Do you find it frustrating searching for tops because you’re not sure what will really suit you? Of course, it depends on your overall body shape, however, there are some elements that will universally flatter if you’re well-endowed in the boob department. Below are some ideas for what to focus on when you’re next looking for a new favourite top:
- V, scoop, square and sweetheart necklines. I’ll keep this point brief because you’ll have heard it lots before. They don’t bulk you up with masses of fabric over your boobs and they create an elegant frame for your bust. Focus on getting the size right so you don’t look like a heaving damsel out of Pride and Prejudice (unless you want to).
V, scoop, square and sweetheart necklines
- Longer tops,for two reasons: Firstly, the volume of your bust will make a top shorter anyway and if it isn’t designed to accommodate your chest it may become too short; you’ll spend your time pulling it down and feeling exposed around the midriff when you sit down. Secondly, so much of successfully dressing your bust is about creating good proportions. A short top will unbalance you by making your torso look truncated and will further enlarge your chest by creating the illusion that it meets your waist (particularly if your waist band is also high).
- Peplums. These are good at taking you from feeling like a lollipop to a more balanced shape. Try to pick ones where the peplum flare isn’t too exaggerated or you might feel like the fold of an accordion. Also ensure that the waist seam (the point at which the peplum starts) is relatively low. Consider the ‘long tops’ tip above: if the peplum started short, it will get even shorter and won’t flatter you.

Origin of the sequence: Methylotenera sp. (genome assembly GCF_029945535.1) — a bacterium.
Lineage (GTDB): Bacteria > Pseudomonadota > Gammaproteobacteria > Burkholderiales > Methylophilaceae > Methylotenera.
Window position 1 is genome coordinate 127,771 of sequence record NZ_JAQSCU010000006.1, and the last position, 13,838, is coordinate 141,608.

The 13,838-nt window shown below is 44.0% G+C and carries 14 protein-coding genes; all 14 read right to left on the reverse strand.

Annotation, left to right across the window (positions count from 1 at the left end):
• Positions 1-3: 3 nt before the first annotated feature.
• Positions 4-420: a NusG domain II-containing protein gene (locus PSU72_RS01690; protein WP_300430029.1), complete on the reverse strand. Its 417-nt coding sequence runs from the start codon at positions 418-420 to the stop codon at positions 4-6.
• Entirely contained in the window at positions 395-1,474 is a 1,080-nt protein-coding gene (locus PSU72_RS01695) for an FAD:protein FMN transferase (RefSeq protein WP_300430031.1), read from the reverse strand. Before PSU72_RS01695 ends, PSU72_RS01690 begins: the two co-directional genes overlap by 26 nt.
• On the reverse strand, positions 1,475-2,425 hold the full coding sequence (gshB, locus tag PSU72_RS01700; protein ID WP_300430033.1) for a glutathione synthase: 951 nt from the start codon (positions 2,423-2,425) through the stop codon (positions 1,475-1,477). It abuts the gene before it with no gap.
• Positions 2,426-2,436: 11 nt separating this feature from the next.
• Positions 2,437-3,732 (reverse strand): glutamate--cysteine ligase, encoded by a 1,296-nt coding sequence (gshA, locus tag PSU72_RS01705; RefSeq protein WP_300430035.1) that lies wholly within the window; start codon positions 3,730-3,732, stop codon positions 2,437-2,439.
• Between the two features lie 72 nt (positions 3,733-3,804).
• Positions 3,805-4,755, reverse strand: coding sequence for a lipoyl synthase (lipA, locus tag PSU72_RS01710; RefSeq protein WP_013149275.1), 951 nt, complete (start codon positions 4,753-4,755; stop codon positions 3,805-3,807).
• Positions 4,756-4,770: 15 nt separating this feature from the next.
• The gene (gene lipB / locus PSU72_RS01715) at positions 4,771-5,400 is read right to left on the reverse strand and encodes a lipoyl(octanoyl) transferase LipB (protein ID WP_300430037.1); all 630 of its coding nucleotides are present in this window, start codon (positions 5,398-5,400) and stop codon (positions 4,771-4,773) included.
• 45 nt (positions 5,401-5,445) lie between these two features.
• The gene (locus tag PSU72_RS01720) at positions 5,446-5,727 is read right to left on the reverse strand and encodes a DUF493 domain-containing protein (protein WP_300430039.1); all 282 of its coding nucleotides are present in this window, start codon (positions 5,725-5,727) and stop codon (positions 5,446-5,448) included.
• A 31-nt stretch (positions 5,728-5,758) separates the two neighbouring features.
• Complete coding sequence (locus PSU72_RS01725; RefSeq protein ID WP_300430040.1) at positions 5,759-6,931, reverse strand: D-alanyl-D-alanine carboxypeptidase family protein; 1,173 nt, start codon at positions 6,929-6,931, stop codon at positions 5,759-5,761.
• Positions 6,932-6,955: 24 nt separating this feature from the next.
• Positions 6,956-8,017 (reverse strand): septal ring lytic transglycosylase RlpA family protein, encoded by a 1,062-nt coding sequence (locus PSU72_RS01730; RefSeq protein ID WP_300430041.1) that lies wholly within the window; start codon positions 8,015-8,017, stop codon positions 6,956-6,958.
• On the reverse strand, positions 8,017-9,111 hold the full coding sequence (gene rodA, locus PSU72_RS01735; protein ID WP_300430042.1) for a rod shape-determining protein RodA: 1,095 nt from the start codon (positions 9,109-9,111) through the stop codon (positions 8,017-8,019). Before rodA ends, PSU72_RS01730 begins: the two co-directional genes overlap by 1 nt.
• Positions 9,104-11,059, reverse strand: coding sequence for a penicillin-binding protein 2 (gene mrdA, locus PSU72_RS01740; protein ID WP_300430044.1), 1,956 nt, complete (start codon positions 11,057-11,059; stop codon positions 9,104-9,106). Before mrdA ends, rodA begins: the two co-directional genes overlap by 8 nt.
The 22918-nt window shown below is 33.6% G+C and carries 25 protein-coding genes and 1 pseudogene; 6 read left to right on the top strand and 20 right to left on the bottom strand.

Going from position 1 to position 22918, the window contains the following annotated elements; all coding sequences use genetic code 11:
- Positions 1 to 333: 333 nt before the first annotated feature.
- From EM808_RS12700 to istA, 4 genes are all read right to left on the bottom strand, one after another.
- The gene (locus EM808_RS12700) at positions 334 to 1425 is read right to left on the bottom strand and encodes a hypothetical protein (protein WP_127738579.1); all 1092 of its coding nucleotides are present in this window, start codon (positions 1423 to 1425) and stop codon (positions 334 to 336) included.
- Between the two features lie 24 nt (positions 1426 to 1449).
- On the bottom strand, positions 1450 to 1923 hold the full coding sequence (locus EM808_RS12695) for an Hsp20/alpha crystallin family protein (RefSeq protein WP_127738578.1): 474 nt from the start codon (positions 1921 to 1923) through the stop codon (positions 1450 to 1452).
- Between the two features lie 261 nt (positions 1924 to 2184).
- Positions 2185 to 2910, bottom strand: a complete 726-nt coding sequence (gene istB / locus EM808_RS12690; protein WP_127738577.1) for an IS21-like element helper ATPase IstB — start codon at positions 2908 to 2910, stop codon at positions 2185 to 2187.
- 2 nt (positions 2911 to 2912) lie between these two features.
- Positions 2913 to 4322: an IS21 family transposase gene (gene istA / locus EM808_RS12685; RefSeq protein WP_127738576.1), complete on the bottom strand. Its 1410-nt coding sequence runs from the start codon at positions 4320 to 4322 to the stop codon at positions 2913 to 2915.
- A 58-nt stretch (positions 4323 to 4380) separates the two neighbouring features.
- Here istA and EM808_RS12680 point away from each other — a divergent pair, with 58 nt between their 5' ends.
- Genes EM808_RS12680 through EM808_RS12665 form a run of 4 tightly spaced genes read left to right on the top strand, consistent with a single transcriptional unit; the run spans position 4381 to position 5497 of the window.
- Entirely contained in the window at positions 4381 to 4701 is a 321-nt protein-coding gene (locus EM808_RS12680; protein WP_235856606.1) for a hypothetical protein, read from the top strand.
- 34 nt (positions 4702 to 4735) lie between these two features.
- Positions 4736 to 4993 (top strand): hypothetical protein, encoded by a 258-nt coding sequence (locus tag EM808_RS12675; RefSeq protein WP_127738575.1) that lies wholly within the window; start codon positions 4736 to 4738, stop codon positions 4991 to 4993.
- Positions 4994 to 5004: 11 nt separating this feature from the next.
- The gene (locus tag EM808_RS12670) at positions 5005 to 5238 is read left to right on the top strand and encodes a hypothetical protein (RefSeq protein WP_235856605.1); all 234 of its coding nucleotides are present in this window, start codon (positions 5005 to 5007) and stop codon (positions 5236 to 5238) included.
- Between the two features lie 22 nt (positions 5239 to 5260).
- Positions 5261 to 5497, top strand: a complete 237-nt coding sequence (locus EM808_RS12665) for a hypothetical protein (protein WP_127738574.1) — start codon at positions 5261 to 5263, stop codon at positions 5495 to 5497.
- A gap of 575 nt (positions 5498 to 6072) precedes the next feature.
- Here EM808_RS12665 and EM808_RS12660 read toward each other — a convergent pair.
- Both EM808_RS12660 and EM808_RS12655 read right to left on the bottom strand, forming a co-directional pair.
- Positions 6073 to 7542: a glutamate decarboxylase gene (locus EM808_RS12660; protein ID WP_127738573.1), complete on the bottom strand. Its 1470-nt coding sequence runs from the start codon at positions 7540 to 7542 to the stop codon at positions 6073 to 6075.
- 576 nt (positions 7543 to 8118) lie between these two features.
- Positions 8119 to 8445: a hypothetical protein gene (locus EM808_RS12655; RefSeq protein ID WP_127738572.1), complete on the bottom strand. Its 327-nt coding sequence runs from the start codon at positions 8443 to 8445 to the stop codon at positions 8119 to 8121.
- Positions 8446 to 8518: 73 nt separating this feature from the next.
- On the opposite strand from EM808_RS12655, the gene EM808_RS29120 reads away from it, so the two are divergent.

- Tight-ish, unfussy sleeves on the upper arm. Even if you don’t love your arms, choosing tighter over very billowing sleeves will reduce the illusion (that is frustratingly often created by tops when you have a big bust) that you are bigger than you are. If you want a jazzy arm detail, choose one on the cuff.
- Small prints. If you’re partial to a print, opt for smaller, ditsy ones because generally speaking they’re more flattering. They confound the eye by making it harder to focus on one point; they are also more sympathetic to being stretched than large graphic prints. Picture a fitted t-shirt with a big yellow smiley face on it, then picture it being stretched across the bust. What happens to the face? Now picture a t-shirt with lots of tiny faces like polka dots, and then stretch it. Much less dramatic.
- Princess seams. These are a tailoring feature that add shape and curve to the bust area of a top (dress or jacket). They allow the clothing to closely follow the shape of a woman’s body, therefore, even if you have to go up a size to accommodate your bust, you will still achieve a flattering silhouette as the top nips in towards the waist.
I hope this is useful to you. I love feedback so tell me what you want to know more about. If you have a favourite top, please get in touch and educate me about why you love it!